Some Democratic state legislators are ready for a change in leadership and reportedly are attempting to replace Pat Bauer as the Indiana House minority leader.
Bauer certainly has his faults. The walkouts he directed over the past two legislative sessions had mixed results at best. Democrats either controlled the House or had a real shot at winning 51 of the 100 seats for years, but the 2010 election put them decisively in the minority. His autocratic control has angered a number of Democrats over the years. And his public persona isnt particularly appealing.
But he knows parliamentary procedure and House rules inside and out, and he knows how to play hardball politics.
A decade ago, State Rep. Win Moses of Fort Wayne made clear his opposition to Bauer in the race for the House Democratic leader, first planning to run against him then withdrawing and throwing his support to another Democrat, Chet Dobis.
After Bauer prevailed, Moses lost his committee chairmanship and found himself sitting in the very last row of the House chamber.
This time, several House Democrats reportedly approached Bauer to discuss election strategy, and he declined to accept their advice. Opposition Democrats hoped to have a no-confidence vote in their leader earlier this month, but the meeting fizzled.
State Rep. Scott Pelath of Michigan City – the assistant minority leader – is reportedly now Bauers chief challenger.
Democrats wanting to make the court decision over the states contract with IBM a political issue need do nothing more than quote from the decision. The judges own conclusions say much about the states plan to replace face-to-face meetings between welfare applicants and workers with a computerized system where eligibility is determined using computers and telephones.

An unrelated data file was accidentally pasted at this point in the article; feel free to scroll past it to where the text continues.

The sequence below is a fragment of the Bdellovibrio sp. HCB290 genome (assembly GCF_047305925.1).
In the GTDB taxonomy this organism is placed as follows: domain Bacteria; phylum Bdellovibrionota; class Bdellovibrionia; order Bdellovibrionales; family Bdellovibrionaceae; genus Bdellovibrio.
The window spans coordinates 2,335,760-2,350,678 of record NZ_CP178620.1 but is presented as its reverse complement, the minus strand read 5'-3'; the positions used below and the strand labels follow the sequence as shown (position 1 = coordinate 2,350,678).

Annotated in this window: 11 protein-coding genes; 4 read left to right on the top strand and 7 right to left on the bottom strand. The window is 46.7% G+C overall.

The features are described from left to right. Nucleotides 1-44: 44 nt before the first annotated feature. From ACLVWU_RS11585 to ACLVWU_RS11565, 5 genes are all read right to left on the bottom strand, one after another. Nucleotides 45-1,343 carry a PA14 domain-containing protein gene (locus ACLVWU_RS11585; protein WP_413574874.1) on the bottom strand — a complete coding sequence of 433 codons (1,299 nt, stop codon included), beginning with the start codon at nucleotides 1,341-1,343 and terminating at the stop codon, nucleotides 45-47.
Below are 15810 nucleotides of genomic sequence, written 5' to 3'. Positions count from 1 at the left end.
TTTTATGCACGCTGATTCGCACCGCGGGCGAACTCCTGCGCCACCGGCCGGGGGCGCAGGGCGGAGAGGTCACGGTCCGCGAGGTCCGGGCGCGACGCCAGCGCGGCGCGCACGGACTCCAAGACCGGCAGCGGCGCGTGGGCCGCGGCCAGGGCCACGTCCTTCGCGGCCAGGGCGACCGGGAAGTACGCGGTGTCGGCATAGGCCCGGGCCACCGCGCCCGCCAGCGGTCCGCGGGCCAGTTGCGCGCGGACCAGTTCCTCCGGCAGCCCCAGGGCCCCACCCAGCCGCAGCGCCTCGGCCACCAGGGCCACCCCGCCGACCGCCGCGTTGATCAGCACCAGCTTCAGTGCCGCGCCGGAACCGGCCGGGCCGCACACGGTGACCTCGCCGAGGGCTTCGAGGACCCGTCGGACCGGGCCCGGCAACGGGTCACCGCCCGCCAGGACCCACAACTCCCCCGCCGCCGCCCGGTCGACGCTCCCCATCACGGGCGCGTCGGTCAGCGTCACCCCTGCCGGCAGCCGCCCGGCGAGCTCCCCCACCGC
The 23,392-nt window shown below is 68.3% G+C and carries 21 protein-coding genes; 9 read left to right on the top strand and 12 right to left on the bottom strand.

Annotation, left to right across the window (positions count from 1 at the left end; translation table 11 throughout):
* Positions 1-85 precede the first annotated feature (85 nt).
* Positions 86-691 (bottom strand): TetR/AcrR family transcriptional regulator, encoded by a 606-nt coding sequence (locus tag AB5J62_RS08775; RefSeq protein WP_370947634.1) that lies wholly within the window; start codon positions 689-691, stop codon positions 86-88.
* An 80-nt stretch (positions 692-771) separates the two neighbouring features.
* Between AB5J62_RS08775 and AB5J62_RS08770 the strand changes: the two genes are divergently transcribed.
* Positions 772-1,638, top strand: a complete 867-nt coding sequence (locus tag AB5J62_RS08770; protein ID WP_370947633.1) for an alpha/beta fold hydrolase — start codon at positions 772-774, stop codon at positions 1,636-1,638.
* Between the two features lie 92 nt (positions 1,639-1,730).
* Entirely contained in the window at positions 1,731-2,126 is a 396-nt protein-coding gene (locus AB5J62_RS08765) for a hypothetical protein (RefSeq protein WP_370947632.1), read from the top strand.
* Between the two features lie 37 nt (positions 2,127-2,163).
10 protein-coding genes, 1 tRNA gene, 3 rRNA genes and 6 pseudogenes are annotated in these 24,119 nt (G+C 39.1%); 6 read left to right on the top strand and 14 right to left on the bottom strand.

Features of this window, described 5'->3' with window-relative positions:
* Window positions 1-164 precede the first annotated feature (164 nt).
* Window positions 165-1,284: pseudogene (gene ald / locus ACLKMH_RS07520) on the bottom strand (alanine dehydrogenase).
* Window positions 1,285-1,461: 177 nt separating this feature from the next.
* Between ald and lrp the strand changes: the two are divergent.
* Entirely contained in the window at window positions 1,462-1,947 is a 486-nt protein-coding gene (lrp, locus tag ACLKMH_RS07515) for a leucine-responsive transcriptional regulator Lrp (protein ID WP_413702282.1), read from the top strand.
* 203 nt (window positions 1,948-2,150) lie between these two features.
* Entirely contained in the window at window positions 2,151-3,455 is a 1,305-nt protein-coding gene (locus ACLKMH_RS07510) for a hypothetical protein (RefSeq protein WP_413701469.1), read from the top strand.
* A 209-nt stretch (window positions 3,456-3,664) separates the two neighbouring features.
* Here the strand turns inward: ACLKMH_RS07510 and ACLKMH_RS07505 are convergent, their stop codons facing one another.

Marion County Superior Court Judge David Dreyer wrote that state officials set out to fix Indianas poorly performing welfare system by inserting an untested theoretical experiment.
How ugly is the GOP primary battle between U.S. Reps. Ben Quayle and David Schweikert of Arizona?
The National Horizon Super PAC, which focuses on Arizona issues, is attacking Quayle in an ad that begins: Once upon a time there was a handsome squire who believed he was a prince. The squire thought he was entitled to be a ruler.
The ad takes aim at Quayle for not living in the district in which he is running, which is legally permissible. Redistricting put the two sitting congressmen in the same district, which includes much of Quayles former district – but not his home.
The ad also reminded voters that Quayle once wrote entries for an adult website.
The conclusion: If you believe Ben Quayle cares more about your values than his political future, you must believe in fairy tales.
The man behind National Horizon is C. Boyden Gray, White House counsel to President George H.W. Bush, whose vice president was Dan Quayle, Ben Quayles father.